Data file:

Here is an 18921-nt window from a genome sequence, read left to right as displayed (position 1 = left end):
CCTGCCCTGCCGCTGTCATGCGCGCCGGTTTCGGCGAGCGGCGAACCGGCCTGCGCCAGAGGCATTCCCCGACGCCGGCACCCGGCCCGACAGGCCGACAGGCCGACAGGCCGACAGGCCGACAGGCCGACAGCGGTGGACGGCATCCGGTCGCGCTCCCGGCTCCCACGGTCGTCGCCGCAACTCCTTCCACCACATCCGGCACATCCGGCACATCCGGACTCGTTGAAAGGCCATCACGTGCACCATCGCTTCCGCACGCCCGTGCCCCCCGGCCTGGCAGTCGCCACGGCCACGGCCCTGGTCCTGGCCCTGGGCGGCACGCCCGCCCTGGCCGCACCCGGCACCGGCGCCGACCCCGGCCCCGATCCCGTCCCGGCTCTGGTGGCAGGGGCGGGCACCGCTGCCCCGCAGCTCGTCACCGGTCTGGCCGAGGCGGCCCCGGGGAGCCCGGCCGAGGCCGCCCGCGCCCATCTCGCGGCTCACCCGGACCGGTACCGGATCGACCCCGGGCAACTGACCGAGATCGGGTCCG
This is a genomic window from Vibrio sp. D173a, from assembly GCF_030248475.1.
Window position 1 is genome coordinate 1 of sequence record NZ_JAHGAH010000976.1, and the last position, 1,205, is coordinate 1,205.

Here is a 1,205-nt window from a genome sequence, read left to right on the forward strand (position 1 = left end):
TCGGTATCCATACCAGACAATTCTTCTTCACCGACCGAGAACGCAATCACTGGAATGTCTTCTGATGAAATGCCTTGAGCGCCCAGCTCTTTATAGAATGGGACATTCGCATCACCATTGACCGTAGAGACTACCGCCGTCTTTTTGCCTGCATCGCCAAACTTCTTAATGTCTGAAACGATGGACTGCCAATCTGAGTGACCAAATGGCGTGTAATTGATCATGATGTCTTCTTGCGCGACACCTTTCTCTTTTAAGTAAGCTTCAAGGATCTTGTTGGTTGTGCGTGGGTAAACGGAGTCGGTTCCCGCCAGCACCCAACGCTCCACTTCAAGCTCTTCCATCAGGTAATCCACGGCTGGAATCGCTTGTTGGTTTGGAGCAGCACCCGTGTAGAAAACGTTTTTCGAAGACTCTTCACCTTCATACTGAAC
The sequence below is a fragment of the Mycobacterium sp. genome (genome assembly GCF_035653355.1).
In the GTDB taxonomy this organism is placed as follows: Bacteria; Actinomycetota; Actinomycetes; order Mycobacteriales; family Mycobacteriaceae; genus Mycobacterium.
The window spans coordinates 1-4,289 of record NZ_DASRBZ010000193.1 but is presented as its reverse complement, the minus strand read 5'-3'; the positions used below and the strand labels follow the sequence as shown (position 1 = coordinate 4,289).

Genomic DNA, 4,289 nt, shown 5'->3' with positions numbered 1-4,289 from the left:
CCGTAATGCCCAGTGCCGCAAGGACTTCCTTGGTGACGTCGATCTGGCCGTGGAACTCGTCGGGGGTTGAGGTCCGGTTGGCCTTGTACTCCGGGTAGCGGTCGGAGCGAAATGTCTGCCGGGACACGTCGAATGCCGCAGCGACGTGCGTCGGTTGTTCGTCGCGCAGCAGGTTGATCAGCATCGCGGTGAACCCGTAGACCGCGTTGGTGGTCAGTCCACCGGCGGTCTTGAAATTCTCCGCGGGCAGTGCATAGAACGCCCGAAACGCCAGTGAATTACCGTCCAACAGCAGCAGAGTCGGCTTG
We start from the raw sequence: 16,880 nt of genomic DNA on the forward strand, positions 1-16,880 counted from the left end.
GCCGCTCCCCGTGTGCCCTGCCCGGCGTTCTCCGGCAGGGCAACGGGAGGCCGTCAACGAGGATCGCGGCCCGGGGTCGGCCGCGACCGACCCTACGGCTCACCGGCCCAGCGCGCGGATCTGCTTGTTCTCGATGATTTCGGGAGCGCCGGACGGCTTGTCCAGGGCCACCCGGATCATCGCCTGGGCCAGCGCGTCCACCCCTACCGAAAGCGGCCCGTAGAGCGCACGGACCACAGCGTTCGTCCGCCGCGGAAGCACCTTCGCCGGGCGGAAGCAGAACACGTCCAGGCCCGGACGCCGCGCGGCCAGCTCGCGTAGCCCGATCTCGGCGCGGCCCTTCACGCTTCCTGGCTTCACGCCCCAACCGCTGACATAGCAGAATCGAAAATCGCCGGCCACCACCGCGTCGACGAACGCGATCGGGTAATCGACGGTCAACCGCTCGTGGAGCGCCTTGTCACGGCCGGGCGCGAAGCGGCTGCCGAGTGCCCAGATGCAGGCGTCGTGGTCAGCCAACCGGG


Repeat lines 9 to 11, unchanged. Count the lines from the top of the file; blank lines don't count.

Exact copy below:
The window spans coordinates 1-4,289 of record NZ_DASRBZ010000193.1 but is presented as its reverse complement, the minus strand read 5'-3'; the positions used below and the strand labels follow the sequence as shown (position 1 = coordinate 4,289).

Genomic DNA, 4,289 nt, shown 5'->3' with positions numbered 1-4,289 from the left:
CCGTAATGCCCAGTGCCGCAAGGACTTCCTTGGTGACGTCGATCTGGCCGTGGAACTCGTCGGGGGTTGAGGTCCGGTTGGCCTTGTACTCCGGGTAGCGGTCGGAGCGAAATGTCTGCCGGGACACGTCGAATGCCGCAGCGACGTGCGTCGGTTGTTCGTCGCGCAGCAGGTTGATCAGCATCGCGGTGAACCCGTAGACCGCGTTGGTGGTCAGTCCACCGGCGGTCTTGAAATTCTCCGCGGGCAGTGCATAGAACGCCCGAAACGCCAGTGAATTACCGTCCAACAGCAGCAGAGTCGGCTTG